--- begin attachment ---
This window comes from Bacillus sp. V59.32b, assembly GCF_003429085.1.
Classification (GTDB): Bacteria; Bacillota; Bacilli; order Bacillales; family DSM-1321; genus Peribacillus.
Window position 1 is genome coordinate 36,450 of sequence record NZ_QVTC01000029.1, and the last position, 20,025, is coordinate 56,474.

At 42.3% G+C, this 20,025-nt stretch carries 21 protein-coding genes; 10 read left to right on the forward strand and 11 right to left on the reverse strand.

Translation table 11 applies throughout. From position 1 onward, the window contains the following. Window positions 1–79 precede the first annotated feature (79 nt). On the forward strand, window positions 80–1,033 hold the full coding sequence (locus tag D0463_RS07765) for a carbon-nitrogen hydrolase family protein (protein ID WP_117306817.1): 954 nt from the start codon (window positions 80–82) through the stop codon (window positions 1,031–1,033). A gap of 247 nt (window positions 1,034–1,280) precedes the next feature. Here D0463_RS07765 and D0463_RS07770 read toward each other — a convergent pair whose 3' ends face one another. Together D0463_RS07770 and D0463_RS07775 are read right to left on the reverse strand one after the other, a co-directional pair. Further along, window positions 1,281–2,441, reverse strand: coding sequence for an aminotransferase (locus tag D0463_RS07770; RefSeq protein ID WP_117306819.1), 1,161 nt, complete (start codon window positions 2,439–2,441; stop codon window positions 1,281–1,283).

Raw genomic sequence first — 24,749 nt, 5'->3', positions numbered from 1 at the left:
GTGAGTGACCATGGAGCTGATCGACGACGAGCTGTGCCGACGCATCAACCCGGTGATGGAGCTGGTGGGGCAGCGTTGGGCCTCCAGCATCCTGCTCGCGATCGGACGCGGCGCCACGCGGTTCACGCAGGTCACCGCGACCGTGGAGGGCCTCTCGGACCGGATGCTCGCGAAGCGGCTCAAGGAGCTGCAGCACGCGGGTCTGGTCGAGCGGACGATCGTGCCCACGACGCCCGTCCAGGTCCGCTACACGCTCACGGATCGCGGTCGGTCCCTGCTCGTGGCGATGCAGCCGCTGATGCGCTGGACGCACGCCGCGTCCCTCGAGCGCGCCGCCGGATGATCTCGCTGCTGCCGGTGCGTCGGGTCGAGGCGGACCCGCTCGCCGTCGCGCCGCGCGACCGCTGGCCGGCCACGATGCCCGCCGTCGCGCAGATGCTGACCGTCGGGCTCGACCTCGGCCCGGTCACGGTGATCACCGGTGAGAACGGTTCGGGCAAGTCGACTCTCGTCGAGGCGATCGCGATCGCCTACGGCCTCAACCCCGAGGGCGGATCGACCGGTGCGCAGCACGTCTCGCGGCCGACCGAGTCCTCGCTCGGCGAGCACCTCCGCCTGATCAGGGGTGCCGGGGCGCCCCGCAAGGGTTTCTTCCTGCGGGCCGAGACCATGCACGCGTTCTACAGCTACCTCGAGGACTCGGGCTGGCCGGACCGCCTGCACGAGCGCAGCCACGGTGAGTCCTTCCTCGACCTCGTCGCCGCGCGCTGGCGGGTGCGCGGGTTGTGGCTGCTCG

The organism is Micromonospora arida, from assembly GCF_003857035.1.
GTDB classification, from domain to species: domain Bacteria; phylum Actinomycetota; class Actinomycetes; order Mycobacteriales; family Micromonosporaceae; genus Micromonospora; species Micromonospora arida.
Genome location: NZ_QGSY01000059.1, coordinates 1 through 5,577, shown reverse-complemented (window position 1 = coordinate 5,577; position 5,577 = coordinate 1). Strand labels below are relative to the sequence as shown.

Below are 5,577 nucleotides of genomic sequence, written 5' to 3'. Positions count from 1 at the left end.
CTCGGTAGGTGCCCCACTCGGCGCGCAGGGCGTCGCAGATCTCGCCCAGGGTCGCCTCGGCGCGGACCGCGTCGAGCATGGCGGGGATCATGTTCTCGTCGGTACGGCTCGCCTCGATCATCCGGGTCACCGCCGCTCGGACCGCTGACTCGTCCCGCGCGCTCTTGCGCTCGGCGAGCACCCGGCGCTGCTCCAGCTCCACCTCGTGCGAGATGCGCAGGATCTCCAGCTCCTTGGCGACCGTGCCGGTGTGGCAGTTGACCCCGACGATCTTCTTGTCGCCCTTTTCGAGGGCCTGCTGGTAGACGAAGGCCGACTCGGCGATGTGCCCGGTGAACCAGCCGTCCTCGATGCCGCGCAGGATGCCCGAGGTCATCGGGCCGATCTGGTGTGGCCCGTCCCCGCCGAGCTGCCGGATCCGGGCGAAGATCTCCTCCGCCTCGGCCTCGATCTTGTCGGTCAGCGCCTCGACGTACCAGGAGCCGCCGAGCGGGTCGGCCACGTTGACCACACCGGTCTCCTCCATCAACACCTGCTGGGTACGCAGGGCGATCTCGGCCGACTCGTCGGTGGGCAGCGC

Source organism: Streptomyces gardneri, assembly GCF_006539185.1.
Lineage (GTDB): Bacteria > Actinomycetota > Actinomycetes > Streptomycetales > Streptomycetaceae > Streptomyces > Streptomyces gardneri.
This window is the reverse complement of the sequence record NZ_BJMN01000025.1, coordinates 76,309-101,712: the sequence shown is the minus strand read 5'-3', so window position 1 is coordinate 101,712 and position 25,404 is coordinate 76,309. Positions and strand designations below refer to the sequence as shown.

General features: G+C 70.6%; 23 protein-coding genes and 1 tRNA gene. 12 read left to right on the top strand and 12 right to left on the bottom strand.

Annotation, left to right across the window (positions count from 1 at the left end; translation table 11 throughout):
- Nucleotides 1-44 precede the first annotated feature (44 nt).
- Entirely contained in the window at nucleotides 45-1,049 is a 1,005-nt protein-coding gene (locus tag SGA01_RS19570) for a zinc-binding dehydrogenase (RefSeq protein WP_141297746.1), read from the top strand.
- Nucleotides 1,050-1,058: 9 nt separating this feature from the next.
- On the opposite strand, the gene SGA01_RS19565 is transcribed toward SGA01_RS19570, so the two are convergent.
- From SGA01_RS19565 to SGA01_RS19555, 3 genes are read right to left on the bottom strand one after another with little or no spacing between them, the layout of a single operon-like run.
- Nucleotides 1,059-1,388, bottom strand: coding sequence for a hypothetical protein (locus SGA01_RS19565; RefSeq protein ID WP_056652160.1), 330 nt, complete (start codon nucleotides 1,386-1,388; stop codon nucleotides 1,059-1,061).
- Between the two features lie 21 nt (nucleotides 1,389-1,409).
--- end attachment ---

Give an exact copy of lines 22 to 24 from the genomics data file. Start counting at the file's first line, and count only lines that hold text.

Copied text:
- From SGA01_RS19565 to SGA01_RS19555, 3 genes are read right to left on the bottom strand one after another with little or no spacing between them, the layout of a single operon-like run.
- Nucleotides 1,059-1,388, bottom strand: coding sequence for a hypothetical protein (locus SGA01_RS19565; RefSeq protein ID WP_056652160.1), 330 nt, complete (start codon nucleotides 1,386-1,388; stop codon nucleotides 1,059-1,061).
- Between the two features lie 21 nt (nucleotides 1,389-1,409).